3) Skills based: Our approach focused on developing research skills and was less concerned with encouraging personal and organisational inquiry and reflection.  Would there be value in also exploring what a reflective, inquiring practitioner looks like and what behaviours and attitudes support this?

Any views or observations on this would be very welcome and we will share our more refined reflections and contribution analysis report once they are finalised on – watch this space…!


Anderson, G. and Jones, F (2000) Knowledge Generation in Educational Administration From the Inside Out: The Promise and Perils of Site-Based, Administrator Research in Educational Administration Quarterly (Vol. 36, No. 3 (August 2000) 428-464

Armstrong, F. and Alsop, A. (2010) ‘Debate: co-production can contribute to research impact in the social sciences’, Public Money & Management, 30 (4): 208-10

Mitchell, F., Lunt, N. and Shaw, I. (2010) Practitioner research in social work: A knowledge review. Evidence and Policy, 6 (1): 7 -31

Roper, L. (2002) ‘Achieving successful academic-practitioner research collaborations’, Development in Practice, 12 (3-4): 338-345

Presentations from the May KE Event!

We had a wonderful knowledge exchange event on May 9th at the University of Edinburgh!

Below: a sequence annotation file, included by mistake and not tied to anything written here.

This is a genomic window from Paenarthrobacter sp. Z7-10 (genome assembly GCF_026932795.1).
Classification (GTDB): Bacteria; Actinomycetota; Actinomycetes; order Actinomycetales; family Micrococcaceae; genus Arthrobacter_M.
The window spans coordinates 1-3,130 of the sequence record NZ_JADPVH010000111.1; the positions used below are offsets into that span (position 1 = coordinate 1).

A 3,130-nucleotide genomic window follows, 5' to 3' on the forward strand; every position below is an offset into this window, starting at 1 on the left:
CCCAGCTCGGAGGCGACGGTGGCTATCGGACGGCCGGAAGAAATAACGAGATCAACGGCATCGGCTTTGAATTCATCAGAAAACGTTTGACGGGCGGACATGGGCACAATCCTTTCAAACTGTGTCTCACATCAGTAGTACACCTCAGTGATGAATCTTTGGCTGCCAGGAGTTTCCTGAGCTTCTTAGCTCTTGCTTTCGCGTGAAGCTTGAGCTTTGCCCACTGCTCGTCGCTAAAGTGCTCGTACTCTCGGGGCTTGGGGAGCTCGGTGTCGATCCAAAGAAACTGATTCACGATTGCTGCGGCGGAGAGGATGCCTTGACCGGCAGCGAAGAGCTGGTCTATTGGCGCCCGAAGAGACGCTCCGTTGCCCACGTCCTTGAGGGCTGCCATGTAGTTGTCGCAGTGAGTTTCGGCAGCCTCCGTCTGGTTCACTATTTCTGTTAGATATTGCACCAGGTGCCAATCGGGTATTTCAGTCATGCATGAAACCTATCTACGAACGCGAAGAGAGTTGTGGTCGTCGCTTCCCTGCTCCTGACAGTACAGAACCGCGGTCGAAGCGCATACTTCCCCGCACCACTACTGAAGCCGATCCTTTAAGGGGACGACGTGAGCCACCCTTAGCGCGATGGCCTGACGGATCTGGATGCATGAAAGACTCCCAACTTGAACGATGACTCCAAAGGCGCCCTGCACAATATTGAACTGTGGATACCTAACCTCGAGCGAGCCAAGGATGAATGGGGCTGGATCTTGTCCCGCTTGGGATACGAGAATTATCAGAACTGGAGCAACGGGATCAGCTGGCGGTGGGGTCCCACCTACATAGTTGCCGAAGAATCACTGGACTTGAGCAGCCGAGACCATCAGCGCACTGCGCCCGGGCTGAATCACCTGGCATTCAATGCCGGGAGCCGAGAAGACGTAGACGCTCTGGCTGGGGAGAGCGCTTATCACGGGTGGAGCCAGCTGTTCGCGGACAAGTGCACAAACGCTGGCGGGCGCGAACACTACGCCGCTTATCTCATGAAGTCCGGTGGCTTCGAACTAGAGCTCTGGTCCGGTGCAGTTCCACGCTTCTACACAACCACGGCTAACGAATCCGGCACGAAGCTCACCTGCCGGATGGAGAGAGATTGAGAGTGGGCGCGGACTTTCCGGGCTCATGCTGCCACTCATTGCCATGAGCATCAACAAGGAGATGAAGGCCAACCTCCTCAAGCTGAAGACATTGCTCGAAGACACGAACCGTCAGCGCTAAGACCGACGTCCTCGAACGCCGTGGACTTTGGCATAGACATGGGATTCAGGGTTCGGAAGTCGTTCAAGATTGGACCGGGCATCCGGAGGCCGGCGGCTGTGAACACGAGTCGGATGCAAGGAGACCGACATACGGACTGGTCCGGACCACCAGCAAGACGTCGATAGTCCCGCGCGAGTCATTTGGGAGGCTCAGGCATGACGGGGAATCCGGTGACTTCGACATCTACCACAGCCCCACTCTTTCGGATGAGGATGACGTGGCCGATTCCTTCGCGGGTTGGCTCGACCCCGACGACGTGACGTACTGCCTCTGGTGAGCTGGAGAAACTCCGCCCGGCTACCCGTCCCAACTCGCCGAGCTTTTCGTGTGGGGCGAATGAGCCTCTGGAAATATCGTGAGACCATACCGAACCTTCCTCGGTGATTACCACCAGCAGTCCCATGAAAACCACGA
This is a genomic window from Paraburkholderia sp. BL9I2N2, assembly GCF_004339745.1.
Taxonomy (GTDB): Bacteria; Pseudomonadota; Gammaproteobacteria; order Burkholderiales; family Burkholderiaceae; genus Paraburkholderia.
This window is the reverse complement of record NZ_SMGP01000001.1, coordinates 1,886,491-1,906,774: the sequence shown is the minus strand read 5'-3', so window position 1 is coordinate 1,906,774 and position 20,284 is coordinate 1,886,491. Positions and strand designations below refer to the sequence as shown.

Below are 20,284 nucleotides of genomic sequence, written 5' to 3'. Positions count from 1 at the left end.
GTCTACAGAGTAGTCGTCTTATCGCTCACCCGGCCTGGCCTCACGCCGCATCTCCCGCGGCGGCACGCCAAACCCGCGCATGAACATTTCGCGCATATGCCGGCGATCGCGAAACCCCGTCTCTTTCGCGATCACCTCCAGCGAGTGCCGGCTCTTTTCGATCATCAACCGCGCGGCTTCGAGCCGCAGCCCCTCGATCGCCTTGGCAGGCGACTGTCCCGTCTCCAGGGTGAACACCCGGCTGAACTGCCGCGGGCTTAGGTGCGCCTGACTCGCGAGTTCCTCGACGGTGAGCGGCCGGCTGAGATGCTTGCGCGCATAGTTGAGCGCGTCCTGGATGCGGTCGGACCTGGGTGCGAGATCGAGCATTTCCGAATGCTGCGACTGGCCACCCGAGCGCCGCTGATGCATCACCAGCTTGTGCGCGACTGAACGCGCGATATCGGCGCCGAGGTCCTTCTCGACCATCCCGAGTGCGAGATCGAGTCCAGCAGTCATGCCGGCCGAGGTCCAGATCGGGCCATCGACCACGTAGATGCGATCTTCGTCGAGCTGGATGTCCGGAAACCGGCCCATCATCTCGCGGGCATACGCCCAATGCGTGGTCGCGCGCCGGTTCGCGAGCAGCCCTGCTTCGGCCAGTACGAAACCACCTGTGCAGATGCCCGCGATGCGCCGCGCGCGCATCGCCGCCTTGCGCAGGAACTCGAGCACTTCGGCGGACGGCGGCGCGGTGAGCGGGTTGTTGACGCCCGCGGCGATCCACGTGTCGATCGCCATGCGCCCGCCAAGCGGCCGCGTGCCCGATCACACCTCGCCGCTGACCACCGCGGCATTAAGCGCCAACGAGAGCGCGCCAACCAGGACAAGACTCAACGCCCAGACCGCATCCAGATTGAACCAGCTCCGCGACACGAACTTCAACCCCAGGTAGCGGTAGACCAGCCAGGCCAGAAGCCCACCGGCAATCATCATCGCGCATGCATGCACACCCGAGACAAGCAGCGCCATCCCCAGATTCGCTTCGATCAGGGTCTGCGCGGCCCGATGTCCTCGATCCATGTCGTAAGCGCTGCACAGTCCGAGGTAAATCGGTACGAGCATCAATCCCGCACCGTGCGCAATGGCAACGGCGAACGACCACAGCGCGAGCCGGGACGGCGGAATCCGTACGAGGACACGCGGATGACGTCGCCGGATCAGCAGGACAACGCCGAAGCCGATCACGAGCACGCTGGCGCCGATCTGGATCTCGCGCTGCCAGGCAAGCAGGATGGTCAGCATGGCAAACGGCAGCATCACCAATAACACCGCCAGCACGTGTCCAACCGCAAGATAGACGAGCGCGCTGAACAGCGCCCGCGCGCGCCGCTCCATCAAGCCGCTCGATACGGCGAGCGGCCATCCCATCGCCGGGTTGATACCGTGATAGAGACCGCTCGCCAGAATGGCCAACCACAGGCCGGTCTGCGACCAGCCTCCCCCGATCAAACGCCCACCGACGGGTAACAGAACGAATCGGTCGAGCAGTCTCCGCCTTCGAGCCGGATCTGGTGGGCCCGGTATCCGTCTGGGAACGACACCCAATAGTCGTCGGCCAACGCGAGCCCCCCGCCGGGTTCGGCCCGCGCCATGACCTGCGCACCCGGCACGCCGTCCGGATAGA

The practitioner-researchers on the PROP project produced powerpoint and prezi presentations to summarize their research.  These are available for download on the biography pages for each individual practitioner. We also recorded their presentations and have made the audio from these recordings available.

Links to these pages and the presentations can be found here:

In preparation for this event, we created a set of postcards which summarize the research findings from these projects.  PDF copies are available for download through the links above.  If you would like hard copies, please drop Catherine-Rose a line at or get in touch with the practitioner-researchers directly.

Upcoming Knowledge Exchange Event – May 9th 2013

We’re looking forward to our next knowledge exchange event on May 9th 2013 at David Hume Tower in the University of Edinburgh.  We’ve arranged the different PROP research projects into three panels:  service review, service improvement and experiences of older people. This event gives us a chance to share the findings from these projects and develop strategies for the use of this research in practice and policy development.

We’re also delighted to share a set of postcards which capture the key findings from each of the projects.  We hope these will be a useful knowledge exchange tool which the practitioners and their organisations can use to prompt discussion of this research.  More details to follow on these!